DigiBete started in Maddie Julian’s spare room. Buckt began at founder Daniel Bridgewater’s old desk. The Blair Project kicked off at the dining table of Nile Henry’s family home. But as each startup grew, they all realised they needed more support, such as access to funding, talent and networking opportunities – and the answer was moving out of their makeshift workspaces and into the Bruntwood SciTech network to take advantage of its dedication to the growth of science and tech businesses.
The Blair Project runs an electric kart racing championship, aiming to open up motorsport racing to a wider range of people, as well as giving the next generation first-hand experience of low-carbon innovation and technologies through the retrofitting of petrol go-karts into greener e-karts. “As an ambitious tech business based in Wigan, we found it hard to meet other similar businesses working in this space,” says Henry, founder and CEO of The Blair Project, which is based at Circle Square in Manchester city centre. “We wanted to surround ourselves with businesses and people that we could learn from, partner and collaborate with to innovate and grow – and source investment.”
Being surrounded by other startups, as well as having access to business experts, can help a startup test ideas more quickly, finding out what works – and what doesn’t. It’s a tech cliché that successful companies learn to fail fast, but having the right network and support ensures that failures are lessons that help startups learn at pace and grow their company. “The idea of failing fast is an iterative design thinking methodology,” says Kath Fuller, head of innovation services for Bruntwood SciTech in Birmingham. “It’s about redefining and getting feedback quickly.”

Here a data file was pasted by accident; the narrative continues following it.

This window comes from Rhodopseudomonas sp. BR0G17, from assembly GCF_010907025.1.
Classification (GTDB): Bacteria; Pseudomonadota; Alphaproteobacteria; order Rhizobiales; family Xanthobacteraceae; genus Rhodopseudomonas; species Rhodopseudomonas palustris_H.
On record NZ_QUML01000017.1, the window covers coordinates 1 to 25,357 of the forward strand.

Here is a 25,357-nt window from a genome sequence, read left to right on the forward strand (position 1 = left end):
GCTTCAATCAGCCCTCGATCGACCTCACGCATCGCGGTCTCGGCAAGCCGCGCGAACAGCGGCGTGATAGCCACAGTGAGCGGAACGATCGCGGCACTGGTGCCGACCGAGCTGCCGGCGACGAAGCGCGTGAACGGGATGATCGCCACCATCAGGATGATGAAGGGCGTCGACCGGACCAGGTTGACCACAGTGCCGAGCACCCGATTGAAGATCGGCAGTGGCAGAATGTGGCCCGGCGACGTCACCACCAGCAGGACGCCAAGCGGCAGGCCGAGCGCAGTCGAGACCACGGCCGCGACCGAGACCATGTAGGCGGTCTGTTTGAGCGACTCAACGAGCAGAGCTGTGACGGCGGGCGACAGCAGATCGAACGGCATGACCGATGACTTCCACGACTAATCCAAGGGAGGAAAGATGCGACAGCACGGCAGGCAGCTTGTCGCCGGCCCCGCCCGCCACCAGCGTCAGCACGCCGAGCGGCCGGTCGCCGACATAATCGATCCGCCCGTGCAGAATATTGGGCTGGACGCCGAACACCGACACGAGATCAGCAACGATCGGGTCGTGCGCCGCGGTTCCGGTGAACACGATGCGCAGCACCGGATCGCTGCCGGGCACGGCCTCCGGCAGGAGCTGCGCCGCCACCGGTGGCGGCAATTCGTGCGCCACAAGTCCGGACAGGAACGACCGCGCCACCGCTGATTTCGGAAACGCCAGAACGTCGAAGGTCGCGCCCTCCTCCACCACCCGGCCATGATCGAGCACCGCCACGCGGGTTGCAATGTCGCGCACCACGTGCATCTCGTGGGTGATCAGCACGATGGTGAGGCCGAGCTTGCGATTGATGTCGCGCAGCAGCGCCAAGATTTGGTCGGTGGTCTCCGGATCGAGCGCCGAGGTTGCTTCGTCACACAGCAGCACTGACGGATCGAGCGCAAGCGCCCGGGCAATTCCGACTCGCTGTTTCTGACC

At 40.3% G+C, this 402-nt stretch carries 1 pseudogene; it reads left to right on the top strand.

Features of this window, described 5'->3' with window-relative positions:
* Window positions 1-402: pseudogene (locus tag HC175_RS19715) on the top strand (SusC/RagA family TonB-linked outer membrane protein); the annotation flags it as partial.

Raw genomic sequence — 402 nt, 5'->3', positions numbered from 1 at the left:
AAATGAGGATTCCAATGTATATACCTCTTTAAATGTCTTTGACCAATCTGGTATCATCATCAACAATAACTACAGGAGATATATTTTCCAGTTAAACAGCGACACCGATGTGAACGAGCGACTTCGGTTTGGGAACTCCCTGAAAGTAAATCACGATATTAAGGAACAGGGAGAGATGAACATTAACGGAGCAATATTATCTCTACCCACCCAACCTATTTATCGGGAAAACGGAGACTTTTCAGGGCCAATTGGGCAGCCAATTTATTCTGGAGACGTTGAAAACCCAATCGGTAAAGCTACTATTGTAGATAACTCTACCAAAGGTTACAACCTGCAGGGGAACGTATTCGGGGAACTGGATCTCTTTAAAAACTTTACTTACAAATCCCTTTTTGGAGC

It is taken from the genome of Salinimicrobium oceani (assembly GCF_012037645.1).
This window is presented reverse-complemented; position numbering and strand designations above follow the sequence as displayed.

The earlier that process starts, the better. Deb Hetherington, Bruntwood SciTech’s head of innovation in Leeds, says many early-stage startups are in love with their idea, but haven’t necessarily found a problem it will solve, meaning they’ll have to accept the failure of their market choices and quickly pivot to find an alternative. “Maybe their solution is good, but it’s not the right fit for the problem or the customer’s needs,” she says. “Once you realise that, you need to fail fast as many times as possible until you have the right idea.”
To spot such mistakes, you’ll need honest, blunt feedback – not something you’re likely to get from your family or friends at the kitchen table, or rattling around in your garage. “I think sometimes having a sounding board can stop you from going a long way down the wrong route,” says Hetherington.
Failure is a part of startup life, but with the right support it need not be a setback, says Daniel Bridgewater, founder and CEO of ticket subscription service Buckt. “Failure is seen as a bad word,” he says. “But as an entrepreneur you have to embrace failure, because that is when you learn the most valuable lessons. I wouldn’t encourage other entrepreneurs to aspire to achieve failure, but don’t be afraid of it.”
It’s easier to see the positive side of failure when you have the right support network in place. For Buckt, being based at Innovation Birmingham enabled the company to pull together an advisory board it could lean on during the company’s hunt for investment. For The Blair Project, working out of the Tech Incubator at Circle Square helped the motorsport startup overcome a funding setback, gather learnings to fill skills gaps, and better structure their partnerships. And for security startup Boxphish, basing themselves at Platform in Leeds meant it could easily find new partners when needing to change its market strategy.